There are many reasons for taking a closer look at fixed interest investments. For one, as we get ol...
There are many reasons for taking a closer look at fixed interest investments. For one, as we get older we naturally tend toward the more conservative, with a small 'c', which includes the way we manage our savings. After all, the stakes get higher as we get older because as our working years dwindle we are confronted with the prospect that lost savings can no longer be replaced.
Experienced investors also like to move the balance of their portfolios more towards cash or fixed interest assets at times of high stock market drama. Such 'flights to quality', as they are sometimes called, are rarely far behind when a significant market correction hits. Of course, the demand from private investors for income-generating products is also continuing to grow, especially as the proportion of those in retirement increases.
It is now a decade since Pep status was first granted to corporate bond funds, and their sales exploded, but many smaller investors are still missing a trick when it comes to making the most of this part of their portfolio. These days, a worthwhile corporate fund manager will be able to offer a range of fixed interest portfolios that can offer anything up to 10% pa or more for what, in reality, will still be a lower level of risk than the average With Profits or Cautious Managed fund.
As Gerry Slora, a senior financial adviser with City-based stockbrokers Keith, Bayley Rogers, explains: "What we often find is that even experienced investors who have spent years carefully tending personal share portfolios, pension and unit trust funds, suddenly lose the plot when it comes to locking in long-term lower risk returns. Investors need to realise that fixed interest investment covers a broad spectrum of risks and rewards and that getting the balance right is crucial.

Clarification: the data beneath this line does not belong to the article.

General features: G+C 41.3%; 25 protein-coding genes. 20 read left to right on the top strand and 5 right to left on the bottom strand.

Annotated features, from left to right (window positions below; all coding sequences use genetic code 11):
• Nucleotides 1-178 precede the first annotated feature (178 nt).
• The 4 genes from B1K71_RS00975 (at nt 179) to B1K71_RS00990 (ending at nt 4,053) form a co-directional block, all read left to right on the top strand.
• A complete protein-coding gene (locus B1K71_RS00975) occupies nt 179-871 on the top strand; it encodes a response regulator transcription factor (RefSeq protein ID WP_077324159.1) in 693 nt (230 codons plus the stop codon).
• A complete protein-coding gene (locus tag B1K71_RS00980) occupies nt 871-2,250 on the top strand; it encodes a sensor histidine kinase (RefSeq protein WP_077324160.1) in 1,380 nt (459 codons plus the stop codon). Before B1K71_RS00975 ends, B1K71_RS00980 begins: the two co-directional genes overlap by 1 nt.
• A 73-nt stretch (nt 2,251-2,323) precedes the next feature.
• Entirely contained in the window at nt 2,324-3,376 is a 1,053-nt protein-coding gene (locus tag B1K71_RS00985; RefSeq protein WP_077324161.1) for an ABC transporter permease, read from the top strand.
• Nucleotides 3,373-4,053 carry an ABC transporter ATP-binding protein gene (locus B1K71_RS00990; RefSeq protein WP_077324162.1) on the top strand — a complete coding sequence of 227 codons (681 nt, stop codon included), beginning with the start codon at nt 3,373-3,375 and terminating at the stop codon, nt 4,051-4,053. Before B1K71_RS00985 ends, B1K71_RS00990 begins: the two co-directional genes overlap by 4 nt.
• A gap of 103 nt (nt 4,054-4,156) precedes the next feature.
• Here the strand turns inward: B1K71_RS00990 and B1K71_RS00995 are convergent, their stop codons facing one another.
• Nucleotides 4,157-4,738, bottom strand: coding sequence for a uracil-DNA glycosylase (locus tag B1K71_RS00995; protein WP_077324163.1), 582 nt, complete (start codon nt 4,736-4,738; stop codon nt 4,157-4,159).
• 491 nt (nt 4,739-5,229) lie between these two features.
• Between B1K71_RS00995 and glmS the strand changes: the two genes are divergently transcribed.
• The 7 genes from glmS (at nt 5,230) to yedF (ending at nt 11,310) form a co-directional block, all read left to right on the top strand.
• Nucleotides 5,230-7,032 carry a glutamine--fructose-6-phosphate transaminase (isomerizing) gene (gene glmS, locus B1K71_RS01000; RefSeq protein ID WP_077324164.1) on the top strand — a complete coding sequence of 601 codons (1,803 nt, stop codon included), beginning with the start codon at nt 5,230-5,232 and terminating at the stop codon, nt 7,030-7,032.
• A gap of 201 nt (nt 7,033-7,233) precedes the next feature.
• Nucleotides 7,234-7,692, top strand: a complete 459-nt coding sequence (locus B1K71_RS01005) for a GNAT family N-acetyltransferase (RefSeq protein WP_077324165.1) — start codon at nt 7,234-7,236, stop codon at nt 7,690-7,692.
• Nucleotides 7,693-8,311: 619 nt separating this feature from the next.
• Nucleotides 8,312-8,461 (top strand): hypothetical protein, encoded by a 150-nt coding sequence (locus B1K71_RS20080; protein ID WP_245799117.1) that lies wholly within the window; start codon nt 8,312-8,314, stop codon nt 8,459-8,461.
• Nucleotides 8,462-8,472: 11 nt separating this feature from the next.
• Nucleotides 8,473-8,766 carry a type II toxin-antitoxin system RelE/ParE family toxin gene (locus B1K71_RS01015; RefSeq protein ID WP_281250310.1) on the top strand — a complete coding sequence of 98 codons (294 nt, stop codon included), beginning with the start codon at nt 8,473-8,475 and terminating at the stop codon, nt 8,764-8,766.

"After all, whether you are retired or not, a potential shortfall of up to 10% a year in your fixed interest returns is a serious investment risk."
The flipside of the coin is that well managed corporate bond funds offering 10% pa after charges make an ideal halfway house for many investors. They offer under rewarded deposit investors an alternative to full on stock market investment and offer those reducing their equity exposure an opportunity to maximise their returns.
When the markets start to get stormy, moving to a high yield corporate bond fund and re-investing the income can offer 10% pa compound growth which, not surprisingly, many investors find an attractive option.
With such a choice of fixed interest products on offer, the real question comes down to understanding the risks involved. Many investors, for example, still mistake deposit accounts as being risk free when compared to the genuine investment risks presented by a corporate bond portfolio. But, while deposit accounts will always return your initial investment, the rate of return is subject to the risk of interest rate changes, while the real value of your deposit risks erosion from inflation.
If you consider that one of the most high-profile high street deposit accounts is currently advertising its 4% interest rate on television, you start to appreciate this risk a little better. Remember that a 40% taxpayer will have to sacrifice a further 1.6% of this before factoring in inflation, and that there might also be penalty charges to consider, and it is not a pretty picture.